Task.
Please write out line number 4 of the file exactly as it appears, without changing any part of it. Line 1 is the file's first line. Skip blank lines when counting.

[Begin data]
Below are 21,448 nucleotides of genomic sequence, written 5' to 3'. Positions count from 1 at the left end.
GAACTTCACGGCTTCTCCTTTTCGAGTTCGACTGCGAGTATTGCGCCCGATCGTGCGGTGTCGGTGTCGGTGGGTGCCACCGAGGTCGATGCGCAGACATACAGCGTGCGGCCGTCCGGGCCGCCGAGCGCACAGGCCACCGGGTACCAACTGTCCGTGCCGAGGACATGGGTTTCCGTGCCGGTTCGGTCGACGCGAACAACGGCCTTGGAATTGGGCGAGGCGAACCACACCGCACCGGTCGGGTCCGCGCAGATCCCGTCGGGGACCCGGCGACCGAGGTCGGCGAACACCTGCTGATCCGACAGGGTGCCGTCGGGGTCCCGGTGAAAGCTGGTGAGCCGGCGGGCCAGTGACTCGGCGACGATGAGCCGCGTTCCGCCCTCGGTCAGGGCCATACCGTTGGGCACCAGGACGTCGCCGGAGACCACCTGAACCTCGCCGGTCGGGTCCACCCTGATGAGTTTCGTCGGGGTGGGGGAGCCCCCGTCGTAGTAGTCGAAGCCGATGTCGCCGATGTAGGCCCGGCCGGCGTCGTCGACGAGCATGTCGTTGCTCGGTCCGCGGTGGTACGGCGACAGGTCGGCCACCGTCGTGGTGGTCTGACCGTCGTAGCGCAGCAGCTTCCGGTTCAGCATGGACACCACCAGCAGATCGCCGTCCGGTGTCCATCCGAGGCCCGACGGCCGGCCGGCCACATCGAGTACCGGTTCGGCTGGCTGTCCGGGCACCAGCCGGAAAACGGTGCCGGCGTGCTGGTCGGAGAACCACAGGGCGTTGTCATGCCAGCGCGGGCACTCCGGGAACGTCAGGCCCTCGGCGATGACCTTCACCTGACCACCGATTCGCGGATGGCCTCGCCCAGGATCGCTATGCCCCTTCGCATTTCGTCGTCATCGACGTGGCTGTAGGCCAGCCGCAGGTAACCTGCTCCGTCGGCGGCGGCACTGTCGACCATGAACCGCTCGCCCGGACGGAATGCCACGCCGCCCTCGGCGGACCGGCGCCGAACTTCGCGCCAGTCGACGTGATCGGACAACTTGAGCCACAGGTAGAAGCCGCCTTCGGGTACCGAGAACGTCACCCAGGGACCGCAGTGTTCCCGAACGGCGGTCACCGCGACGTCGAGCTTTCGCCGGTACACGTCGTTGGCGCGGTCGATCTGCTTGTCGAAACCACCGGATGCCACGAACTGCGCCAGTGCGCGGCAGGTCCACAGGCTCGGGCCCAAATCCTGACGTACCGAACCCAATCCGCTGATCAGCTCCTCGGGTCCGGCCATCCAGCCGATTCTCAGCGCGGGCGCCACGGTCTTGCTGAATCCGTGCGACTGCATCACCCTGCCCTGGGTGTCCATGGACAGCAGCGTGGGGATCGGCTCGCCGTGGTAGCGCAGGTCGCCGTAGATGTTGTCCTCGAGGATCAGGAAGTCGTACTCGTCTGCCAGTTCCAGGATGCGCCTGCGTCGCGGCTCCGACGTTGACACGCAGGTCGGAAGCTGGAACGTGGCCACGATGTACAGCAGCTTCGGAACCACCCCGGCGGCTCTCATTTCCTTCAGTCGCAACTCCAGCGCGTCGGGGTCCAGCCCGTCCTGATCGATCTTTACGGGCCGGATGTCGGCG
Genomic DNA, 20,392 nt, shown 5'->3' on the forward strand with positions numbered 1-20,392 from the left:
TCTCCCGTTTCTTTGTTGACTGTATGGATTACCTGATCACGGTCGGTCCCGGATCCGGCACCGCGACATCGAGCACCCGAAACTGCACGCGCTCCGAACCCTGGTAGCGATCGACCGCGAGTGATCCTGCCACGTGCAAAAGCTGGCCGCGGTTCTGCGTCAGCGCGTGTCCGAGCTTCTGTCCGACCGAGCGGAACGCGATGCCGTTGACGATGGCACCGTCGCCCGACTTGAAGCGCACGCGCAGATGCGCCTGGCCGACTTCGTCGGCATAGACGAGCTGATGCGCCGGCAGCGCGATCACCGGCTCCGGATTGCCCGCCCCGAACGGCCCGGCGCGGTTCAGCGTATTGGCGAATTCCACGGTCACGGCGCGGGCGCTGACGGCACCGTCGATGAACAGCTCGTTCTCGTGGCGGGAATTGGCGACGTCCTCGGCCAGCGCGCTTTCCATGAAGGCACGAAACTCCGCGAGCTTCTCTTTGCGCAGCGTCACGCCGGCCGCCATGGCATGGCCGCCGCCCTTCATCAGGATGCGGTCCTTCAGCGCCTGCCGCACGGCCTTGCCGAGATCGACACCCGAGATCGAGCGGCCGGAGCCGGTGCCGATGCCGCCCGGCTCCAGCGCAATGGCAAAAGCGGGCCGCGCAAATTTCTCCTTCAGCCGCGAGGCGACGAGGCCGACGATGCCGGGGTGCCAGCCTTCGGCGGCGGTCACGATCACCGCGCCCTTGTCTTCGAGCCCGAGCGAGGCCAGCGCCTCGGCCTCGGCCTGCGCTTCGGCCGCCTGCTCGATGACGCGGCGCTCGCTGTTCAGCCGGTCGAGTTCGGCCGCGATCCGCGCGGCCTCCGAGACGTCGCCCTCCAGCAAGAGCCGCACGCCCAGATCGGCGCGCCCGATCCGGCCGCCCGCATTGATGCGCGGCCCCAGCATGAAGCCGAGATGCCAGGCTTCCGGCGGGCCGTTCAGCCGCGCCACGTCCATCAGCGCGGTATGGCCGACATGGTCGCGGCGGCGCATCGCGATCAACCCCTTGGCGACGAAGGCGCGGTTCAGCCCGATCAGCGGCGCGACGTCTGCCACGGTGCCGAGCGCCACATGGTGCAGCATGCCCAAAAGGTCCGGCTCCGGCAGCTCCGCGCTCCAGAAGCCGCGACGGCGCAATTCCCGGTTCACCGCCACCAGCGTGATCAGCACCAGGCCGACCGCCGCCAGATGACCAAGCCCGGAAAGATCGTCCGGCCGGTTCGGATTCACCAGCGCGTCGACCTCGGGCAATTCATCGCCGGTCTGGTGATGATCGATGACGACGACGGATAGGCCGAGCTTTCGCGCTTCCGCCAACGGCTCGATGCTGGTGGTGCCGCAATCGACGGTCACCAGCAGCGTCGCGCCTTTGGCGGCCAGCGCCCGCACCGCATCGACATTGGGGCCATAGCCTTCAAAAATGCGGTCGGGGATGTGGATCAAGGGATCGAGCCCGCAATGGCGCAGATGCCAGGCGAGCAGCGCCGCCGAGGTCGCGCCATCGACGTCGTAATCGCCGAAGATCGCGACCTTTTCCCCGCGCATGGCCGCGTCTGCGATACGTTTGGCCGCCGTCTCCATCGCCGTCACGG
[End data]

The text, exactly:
TCTCCCGTTTCTTTGTTGACTGTATGGATTACCTGATCACGGTCGGTCCCGGATCCGGCACCGCGACATCGAGCACCCGAAACTGCACGCGCTCCGAACCCTGGTAGCGATCGACCGCGAGTGATCCTGCCACGTGCAAAAGCTGGCCGCGGTTCTGCGTCAGCGCGTGTCCGAGCTTCTGTCCGACCGAGCGGAACGCGATGCCGTTGACGATGGCACCGTCGCCCGACTTGAAGCGCACGCGCAGATGCGCCTGGCCGACTTCGTCGGCATAGACGAGCTGATGCGCCGGCAGCGCGATCACCGGCTCCGGATTGCCCGCCCCGAACGGCCCGGCGCGGTTCAGCGTATTGGCGAATTCCACGGTCACGGCGCGGGCGCTGACGGCACCGTCGATGAACAGCTCGTTCTCGTGGCGGGAATTGGCGACGTCCTCGGCCAGCGCGCTTTCCATGAAGGCACGAAACTCCGCGAGCTTCTCTTTGCGCAGCGTCACGCCGGCCGCCATGGCATGGCCGCCGCCCTTCATCAGGATGCGGTCCTTCAGCGCCTGCCGCACGGCCTTGCCGAGATCGACACCCGAGATCGAGCGGCCGGAGCCGGTGCCGATGCCGCCCGGCTCCAGCGCAATGGCAAAAGCGGGCCGCGCAAATTTCTCCTTCAGCCGCGAGGCGACGAGGCCGACGATGCCGGGGTGCCAGCCTTCGGCGGCGGTCACGATCACCGCGCCCTTGTCTTCGAGCCCGAGCGAGGCCAGCGCCTCGGCCTCGGCCTGCGCTTCGGCCGCCTGCTCGATGACGCGGCGCTCGCTGTTCAGCCGGTCGAGTTCGGCCGCGATCCGCGCGGCCTCCGAGACGTCGCCCTCCAGCAAGAGCCGCACGCCCAGATCGGCGCGCCCGATCCGGCCGCCCGCATTGATGCGCGGCCCCAGCATGAAGCCGAGATGCCAGGCTTCCGGCGGGCCGTTCAGCCGCGCCACGTCCATCAGCGCGGTATGGCCGACATGGTCGCGGCGGCGCATCGCGATCAACCCCTTGGCGACGAAGGCGCGGTTCAGCCCGATCAGCGGCGCGACGTCTGCCACGGTGCCGAGCGCCACATGGTGCAGCATGCCCAAAAGGTCCGGCTCCGGCAGCTCCGCGCTCCAGAAGCCGCGACGGCGCAATTCCCGGTTCACCGCCACCAGCGTGATCAGCACCAGGCCGACCGCCGCCAGATGACCAAGCCCGGAAAGATCGTCCGGCCGGTTCGGATTCACCAGCGCGTCGACCTCGGGCAATTCATCGCCGGTCTGGTGATGATCGATGACGACGACGGATAGGCCGAGCTTTCGCGCTTCCGCCAACGGCTCGATGCTGGTGGTGCCGCAATCGACGGTCACCAGCAGCGTCGCGCCTTTGGCGGCCAGCGCCCGCACCGCATCGACATTGGGGCCATAGCCTTCAAAAATGCGGTCGGGGATGTGGATCAAGGGATCGAGCCCGCAATGGCGCAGATGCCAGGCGAGCAGCGCCGCCGAGGTCGCGCCATCGACGTCGTAATCGCCGAAGATCGCGACCTTTTCCCCGCGCATGGCCGCGTCTGCGATACGTTTGGCCGCCGTCTCCATCGCCGTCACGG